5 Fun Ways to Teach Feelings in Spanish

Feelings in Spanish are important vocabulary for kids learning the language. These 5 fun activities help kids learn new words and understand emotions.

Hands-on activities like this one with plastic eggs help kids learn feelings in Spanish.

Learning to talk about feelings in Spanish is more than acquiring new vocabulary. No one is happy all the time, and it is important for children to learn to understand and express different emotions and how they feel physically. These activities will teach children vocabulary for emotions in Spanish and help them understand how they feel.

Sing and Move
Try the free song ¿Cómo estás? Sentimientos to introduce vocabulary for feelings in Spanish. The printable lyric sheet with pictures makes the meaning of the words clear. If you want to teach a smaller set of vocabulary, use the song Estoy contento. It also has a printable lyric sheet with pictures.

Listen to the song together first, clarify new vocabulary and then sing! Once kids are familiar with the song and the vocabulary for feelings in Spanish, work together to create actions to go with the lyrics. Movement enhances language learning and makes singing along even more fun.

Emotional Eggs
Hands-on learning physically engages kids with language. Making the plastic eggs you see in the photo above is a fun way for kids to practice feelings in Spanish. For early learners, you will have to make the eggs. Older kids can help you or make their own. Making the eggs provides an opportunity to use the vocabulary repeatedly.

You can use the eggs in different ways:

  • Identify the emotion on an egg.
  • Try to copy the expression on the egg with your face.
  • Give prompts for kids to assemble an expression: alguien que está triste, alguien que está sorprendido.
  • Kids assemble a face and identify the emotion.
  • Use the eggs as puppets and have them talk to each other: Me llamo Sofía. Estoy asustada.

Kids learn feelings in Spanish with a fun game using this spinner.

Say It Like This
This activity is great for practicing vocabulary and also for making kids aware of their tone of voice. Practice saying phrases chorally with different emotions. Then use a spinner or a die with emotions and common phrases. Kids draw a phrase, spin an emotion and say the phrase as if they felt that way.

You can use any sentence!
Me llamo …..
Tengo que ir a casa.
No quiero comer una manzana.
¿Me puedes abrir la puerta?
¿Tienes un hermano?

Understanding Emotions
It is important to help kids make connections between feelings and situations. This is an excellent language activity because it draws on the experiences kids have every day.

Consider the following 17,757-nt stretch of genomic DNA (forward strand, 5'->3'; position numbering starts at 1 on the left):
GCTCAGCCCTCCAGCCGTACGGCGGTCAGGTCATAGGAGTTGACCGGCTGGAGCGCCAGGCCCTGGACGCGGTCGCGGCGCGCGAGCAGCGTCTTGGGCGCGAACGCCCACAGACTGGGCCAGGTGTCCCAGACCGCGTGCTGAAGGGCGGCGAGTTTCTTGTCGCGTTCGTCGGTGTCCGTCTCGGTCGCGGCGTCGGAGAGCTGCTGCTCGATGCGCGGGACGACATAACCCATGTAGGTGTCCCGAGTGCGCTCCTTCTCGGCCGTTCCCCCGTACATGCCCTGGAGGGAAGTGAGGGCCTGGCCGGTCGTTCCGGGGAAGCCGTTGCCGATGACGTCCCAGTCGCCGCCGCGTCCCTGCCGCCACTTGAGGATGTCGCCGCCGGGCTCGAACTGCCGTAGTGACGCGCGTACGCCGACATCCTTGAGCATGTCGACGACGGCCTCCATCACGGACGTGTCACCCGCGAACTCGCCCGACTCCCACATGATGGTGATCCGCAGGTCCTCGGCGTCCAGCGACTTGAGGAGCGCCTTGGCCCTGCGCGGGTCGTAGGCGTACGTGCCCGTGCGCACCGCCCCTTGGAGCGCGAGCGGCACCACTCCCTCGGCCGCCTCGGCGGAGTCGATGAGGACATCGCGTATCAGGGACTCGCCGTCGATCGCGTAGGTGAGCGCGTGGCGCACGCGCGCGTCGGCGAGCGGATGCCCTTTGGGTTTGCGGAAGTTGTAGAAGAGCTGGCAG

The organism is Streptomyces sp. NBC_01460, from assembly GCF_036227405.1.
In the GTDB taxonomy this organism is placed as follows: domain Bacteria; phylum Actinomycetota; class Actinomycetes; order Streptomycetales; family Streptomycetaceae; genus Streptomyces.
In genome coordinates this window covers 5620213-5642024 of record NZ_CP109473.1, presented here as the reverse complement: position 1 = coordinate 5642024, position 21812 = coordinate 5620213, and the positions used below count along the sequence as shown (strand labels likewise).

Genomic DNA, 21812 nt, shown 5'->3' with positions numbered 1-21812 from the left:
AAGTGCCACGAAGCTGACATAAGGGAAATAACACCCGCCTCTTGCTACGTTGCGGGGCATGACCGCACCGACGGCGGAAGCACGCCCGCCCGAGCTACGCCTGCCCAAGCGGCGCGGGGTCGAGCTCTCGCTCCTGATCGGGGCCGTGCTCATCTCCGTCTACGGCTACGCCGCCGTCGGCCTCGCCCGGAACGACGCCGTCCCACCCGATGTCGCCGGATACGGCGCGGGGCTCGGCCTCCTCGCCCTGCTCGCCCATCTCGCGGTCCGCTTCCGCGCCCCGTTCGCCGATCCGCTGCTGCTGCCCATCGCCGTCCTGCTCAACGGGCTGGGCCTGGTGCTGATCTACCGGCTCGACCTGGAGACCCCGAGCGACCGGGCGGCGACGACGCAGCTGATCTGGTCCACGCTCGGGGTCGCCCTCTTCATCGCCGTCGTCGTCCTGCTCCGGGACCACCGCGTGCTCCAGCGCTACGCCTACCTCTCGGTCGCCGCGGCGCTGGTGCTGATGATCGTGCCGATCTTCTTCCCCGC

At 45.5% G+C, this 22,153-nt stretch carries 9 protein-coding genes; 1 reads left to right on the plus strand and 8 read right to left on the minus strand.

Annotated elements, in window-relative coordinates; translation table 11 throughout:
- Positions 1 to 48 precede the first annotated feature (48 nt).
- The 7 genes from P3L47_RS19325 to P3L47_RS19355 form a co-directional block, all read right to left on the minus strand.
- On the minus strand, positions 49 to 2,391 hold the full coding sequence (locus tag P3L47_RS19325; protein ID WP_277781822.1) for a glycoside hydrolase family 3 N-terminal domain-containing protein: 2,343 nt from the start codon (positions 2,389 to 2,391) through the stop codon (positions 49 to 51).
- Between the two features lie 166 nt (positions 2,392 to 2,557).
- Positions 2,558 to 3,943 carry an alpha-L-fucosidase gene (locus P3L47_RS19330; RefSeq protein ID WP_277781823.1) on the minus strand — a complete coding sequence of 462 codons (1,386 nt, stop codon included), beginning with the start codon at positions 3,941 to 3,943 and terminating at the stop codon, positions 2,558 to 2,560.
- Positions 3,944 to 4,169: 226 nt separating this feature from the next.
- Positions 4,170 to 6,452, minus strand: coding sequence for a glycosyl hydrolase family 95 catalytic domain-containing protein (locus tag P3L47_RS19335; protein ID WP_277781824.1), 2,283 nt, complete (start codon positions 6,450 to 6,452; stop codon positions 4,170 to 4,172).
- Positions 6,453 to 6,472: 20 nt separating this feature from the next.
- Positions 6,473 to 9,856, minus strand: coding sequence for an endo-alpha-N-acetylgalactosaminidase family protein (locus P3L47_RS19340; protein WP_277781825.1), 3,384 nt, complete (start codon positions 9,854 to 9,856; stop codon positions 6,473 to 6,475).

First, brainstorm situations that cause different emotions. Use the situations in this video of Estoy contento or on this feelings in Spanish worksheet to get started.

Next, use the pictures on the lyric sheet of ¿Cómo estás? Sentimientos and/or from this feelings picture dictionary to make cards for the feelings in Spanish.

Use the picture cards for these activities:

  1. Kids listen as you describe a situation. They choose the card that represents how they would feel.
  2. Working in small groups, a student draws a card and without looking at it holds it on her forehead. The other students give her clues and she tries to guess which emotion she is holding.

Verb Practice with Feelings in Spanish
Play a version of I have ..Who has? using the expressions for emotions. Write the expressions you are using randomly on the board. Distribute the picture cards. The student with Estoy contento starts by saying Estoy contento/a and then choosing any other expression and asking who fits the description (¿Quién está nervioso? ¿Quién está triste? etc.) That player answers in the first person and asks about another expression.

Sorting Activities
Use categories as a quick way to have kids work with the vocabulary for feelings in Spanish or as a review. With these no-prep activities kids think about the words in different ways. For some categories, answers are subjective, so kids have to consider their own experience.

Picture cards are perfect for these activities. Kids can also do them with a word list.

Have kids sort the cards into categories. For example:

Positive feelings - Negative feelings
Physical  - Emotional
Easy to talk about - Hard to talk about
Easy to recognize in someone else - Hard to recognize in someone else
Feelings that usually last - Feelings that usually are over quickly
Adjectives that show agreement - Adjectives that do not show agreement
1, 2, 3, 4, 5-syllable words

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